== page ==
An estate agent described as deceptive and dishonest by an industry authority, has appealed a decision which found him guilty of unsatisfactory conduct.

Jason De Montalk of Re/Max Property Tauranga was contracted to sell a home in February of last year, but failed to submit the listing agreement to his office, LJ Hooker, about the time he was offered a job with rival firm Re/Max.

The Real Estate Agents Authority said De Montalk tried to persuade the complainant to cancel the listing agreement they had after accepting the job offer from Re/Max.

He was found guilty of unsatisfactory conduct by the Authority in a decision made public this week.

Re/Max Property Tauranga broker/owner John Foot said he was disappointed at the authority's decision to make the decision public while the appeal was underway.

Foot said De Montalk was a "thoroughly decent man" and "far from being 'dishonest and deceptive'," was trying to do his best for his client in what was a difficult situation.

De Montalk claimed he had an agreement with his new employer that for any listings he brought over, he would pay LJ Hooker their normal share of the fee if the property sold during the original tenancy term.

He said when he met with the complainant and signed up a listing authority with LJ Hooker that he had not made his decision to move to Re/Max.

De Montalk is alleged to have told his client that he held back the agreement "on purpose", but rejected the claim he acted unprofessionally.

LJ Hooker said they never received the original agreement and said the holding back of documentation by De Montalk was "inappropriate".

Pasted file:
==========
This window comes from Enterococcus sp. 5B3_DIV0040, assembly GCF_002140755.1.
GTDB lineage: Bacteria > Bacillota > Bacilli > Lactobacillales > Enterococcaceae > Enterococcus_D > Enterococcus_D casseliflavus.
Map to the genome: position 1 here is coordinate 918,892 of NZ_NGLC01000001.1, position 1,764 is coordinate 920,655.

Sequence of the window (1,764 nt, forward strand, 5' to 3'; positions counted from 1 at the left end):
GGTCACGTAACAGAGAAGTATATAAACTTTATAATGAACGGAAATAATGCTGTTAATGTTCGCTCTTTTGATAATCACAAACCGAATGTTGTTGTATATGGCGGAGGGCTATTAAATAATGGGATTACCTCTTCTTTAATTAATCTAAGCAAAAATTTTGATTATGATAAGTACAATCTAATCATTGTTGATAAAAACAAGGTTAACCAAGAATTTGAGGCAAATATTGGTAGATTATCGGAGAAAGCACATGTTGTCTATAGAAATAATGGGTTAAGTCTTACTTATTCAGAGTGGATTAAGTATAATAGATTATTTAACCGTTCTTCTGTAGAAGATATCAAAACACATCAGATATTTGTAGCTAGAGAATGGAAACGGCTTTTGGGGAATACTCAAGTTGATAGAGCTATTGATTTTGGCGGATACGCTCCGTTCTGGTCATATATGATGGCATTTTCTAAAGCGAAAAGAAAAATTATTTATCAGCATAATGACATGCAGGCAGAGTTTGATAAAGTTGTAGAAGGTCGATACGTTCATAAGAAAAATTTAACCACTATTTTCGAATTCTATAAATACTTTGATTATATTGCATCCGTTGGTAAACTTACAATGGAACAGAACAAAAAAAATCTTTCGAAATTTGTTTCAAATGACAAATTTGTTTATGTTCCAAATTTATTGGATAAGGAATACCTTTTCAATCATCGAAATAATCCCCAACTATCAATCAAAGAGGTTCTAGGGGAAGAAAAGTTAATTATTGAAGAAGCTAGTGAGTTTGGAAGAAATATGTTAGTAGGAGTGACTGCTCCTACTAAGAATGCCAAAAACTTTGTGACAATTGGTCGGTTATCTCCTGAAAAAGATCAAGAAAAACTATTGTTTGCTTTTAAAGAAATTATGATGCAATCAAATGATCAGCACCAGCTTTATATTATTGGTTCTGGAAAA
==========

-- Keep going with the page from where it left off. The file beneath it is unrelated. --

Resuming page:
However the appeal prepared by Foot says the agreement was only relevant if the vendors wanted De Montalk to continue to handle their sale.

"Jason was never able to get a decision from (the complainant) as to what she and her partner wanted to do," the appeal says.

"Had they made that choice and communicated it to Jason I would have filled out the agreement, signed it and given it to Jason to take to LJ Hooker for consideration and approval," the appeal says.

The authority's complaints assessment committee has ordered De Montalk to write an apology to the complainant.

"The licensee's breach arises from an act of unethical behaviour, involving deception and dishonesty."

"It would reasonably be regarded by agent of good standing as being unacceptable for an agent or salesperson to persuade a client to cancel a legal contract of agency," the committee said.